By Howard Meyerson
I’ve lost track of how often I have wondered trout fishing on this or that river, how big they are, and how to access the water. Perhaps you too keep a dog-eared copy of Gerth Hendrickson’s original “The Angler’s Guide to Ten Classic Trout Streams in Michigan” near, or the revised version by Jim DuFresne, with 12 streams listed.
I have stacks of references, including faded copies of the Michigan Blue-Ribbon Trout Streams list, assorted river guidebooks by authors like Tom Huggler, Janet Mehl and Bob Linsenman and Steve Nevala – and odd lists collected over the years. There’s little that’s more fun than pouring over a topographic map and putting the pieces together, plotting a strategy and hitting the river, however old the information may be.
While older references don’t tell me about fish populations today, they do help with narrowing down where to go. I’m not a big fan of online fishing boards and forums. Too much junk passes as truth on them. But, as someone who uses digital media and the Internet all the time, I do appreciate a credible source for information.
That’s why I am impressed with the Michigan DNR’s new Stream Fish Population Trend Viewer, an interactive web page recently unveiled on the agency website. It allows trout anglers, in particular, to see where wild brook trout, brown trout and rainbows were found by DNR fisheries surveys along with coho salmon and smallmouth bass. Users are able sort the locations by abundance, length and size and other measures.
The 40 rivers shown have only wild trout. A minimum of 50 had to be found at a survey site to be included. Streams stocked with hatchery trout simply are not listed, according to state fisheries staffers. Stocking, they say, skews the results.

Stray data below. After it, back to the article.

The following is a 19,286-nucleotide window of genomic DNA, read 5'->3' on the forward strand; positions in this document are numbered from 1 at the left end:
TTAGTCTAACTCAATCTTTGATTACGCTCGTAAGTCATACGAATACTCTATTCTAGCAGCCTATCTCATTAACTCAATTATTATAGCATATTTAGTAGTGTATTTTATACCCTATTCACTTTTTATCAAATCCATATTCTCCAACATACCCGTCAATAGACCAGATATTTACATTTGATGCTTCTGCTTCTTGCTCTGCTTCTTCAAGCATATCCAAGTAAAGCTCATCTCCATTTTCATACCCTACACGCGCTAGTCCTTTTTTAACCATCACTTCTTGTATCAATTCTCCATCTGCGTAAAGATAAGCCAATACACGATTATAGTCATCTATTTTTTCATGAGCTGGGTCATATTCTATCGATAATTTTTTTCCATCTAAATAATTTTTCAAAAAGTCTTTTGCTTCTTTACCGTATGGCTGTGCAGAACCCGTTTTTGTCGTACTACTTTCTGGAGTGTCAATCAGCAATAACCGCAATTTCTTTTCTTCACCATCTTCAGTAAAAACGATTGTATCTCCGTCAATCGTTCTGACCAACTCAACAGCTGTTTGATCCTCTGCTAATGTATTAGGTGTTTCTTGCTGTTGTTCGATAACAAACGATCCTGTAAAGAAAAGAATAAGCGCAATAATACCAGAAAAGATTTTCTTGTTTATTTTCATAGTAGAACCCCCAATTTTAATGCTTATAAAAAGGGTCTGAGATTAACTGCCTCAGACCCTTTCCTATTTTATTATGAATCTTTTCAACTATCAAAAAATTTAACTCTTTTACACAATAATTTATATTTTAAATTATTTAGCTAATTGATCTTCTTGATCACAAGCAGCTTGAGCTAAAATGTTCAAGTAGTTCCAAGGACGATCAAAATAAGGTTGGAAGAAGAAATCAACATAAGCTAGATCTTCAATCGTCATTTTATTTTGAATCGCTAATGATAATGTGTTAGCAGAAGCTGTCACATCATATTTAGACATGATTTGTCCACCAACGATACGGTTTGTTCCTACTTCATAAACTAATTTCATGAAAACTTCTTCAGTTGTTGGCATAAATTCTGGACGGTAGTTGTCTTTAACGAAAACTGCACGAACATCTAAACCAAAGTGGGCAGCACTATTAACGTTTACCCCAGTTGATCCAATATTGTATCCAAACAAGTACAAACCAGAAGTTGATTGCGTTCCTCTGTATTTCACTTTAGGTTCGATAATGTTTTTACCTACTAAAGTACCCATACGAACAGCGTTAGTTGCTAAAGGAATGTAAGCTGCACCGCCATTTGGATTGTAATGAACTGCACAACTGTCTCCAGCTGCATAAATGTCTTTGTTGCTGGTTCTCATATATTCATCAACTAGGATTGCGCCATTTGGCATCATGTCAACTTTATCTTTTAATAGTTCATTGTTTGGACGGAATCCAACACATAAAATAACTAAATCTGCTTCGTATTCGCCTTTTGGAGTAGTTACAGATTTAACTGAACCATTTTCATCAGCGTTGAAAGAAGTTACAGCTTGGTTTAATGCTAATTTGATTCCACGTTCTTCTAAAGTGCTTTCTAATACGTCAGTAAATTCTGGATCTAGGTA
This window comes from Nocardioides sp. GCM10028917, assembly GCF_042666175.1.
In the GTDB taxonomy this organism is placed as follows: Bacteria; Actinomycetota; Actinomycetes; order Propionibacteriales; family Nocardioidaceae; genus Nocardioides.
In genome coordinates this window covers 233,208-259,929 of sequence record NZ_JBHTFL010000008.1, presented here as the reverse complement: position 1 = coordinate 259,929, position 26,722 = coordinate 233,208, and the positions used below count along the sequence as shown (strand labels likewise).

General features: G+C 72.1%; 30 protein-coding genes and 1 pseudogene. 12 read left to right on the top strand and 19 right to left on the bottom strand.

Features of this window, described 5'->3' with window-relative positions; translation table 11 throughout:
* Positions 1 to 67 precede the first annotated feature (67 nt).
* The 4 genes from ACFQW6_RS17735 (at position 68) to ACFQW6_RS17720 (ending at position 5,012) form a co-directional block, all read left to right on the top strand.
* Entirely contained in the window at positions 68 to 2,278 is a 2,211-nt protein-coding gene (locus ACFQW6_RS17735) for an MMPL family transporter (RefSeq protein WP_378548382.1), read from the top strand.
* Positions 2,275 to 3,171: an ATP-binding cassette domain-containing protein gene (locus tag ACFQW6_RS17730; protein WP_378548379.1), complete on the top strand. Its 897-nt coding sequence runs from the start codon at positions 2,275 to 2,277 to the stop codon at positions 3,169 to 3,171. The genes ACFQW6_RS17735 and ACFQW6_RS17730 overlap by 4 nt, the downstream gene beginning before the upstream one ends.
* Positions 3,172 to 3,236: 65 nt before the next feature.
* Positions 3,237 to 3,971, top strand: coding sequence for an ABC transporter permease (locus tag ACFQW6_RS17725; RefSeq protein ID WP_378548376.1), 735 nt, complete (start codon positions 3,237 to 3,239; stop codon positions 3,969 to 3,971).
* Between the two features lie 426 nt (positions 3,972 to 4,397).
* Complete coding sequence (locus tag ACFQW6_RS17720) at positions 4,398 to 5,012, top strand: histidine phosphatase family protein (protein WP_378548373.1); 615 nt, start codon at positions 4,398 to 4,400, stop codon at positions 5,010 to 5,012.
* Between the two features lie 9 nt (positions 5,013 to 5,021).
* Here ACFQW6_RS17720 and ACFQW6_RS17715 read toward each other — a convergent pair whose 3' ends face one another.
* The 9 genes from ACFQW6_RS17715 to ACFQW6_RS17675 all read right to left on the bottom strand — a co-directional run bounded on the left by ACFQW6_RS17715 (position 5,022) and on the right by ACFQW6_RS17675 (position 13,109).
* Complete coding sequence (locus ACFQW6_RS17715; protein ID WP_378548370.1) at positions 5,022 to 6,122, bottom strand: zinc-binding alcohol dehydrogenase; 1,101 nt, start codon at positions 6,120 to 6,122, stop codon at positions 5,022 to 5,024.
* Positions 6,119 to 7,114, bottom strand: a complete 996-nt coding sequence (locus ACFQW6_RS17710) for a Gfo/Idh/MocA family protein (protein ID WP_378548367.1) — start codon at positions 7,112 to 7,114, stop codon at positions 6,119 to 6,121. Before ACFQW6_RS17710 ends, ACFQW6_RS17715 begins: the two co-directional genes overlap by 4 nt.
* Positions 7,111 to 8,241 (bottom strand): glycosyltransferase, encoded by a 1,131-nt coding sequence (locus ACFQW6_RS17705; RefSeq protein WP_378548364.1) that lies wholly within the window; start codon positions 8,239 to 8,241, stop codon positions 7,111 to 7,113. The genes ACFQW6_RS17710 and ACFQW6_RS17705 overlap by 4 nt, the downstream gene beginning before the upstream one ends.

“It was designed initially for fisheries managers,” explains Troy Zorn, a research biologist at the DNR’s Marquette Fisheries Research Station. “We maintain a status and trends inventory (of fish populations) and sample sites repeatedly.
“Managers can look at (the trend viewer) and see trends around the state. For example, if they don’t see any young of the year brown trout (at a particular survey site on a river), they can look at the regional trend and might see reproduction was low across the region, maybe due to high waters.”
Anglers can use the new web application to find rivers with good natural trout
populations of size, say 8 to 11 inches. It can be used to sift-out rivers with low trout abundance – or to make an informed guess about trout streams in the general vicinity of a marked survey station.
“We can’t say with certainty what is going on in the spaces between (the dots that mark survey stations), but we tried to pick rivers that were representative of regions of the state, streams that anglers and managers were interested in,” Zorn said. “Some have Great Lakes access and provide a handle on coho and steelhead runs. Others are landlocked and show resident trout fisheries. The sites are rechecked on a three-year rotation; half are checked three years in a row and then the other half is checked for three years. The color of the dot reflects the most recent survey.”
Anglers who look at the interactive map will find the colors correspond to different values listed on a key that describes whether the size, abundance or age of the trout found is higher or lower than long-term averages.
That lag time may be an issue for some. It means some of the river information is three or four years old. And yes, it would be better if the agency were flush enough to update them all annually. But, in fact, I am glad to see this digital tool online where all can use it. Any and all of the information it contains, after all, is far more current than my 1985 edition of Hendrickson’s book.
This column appears on MLive Outdoors.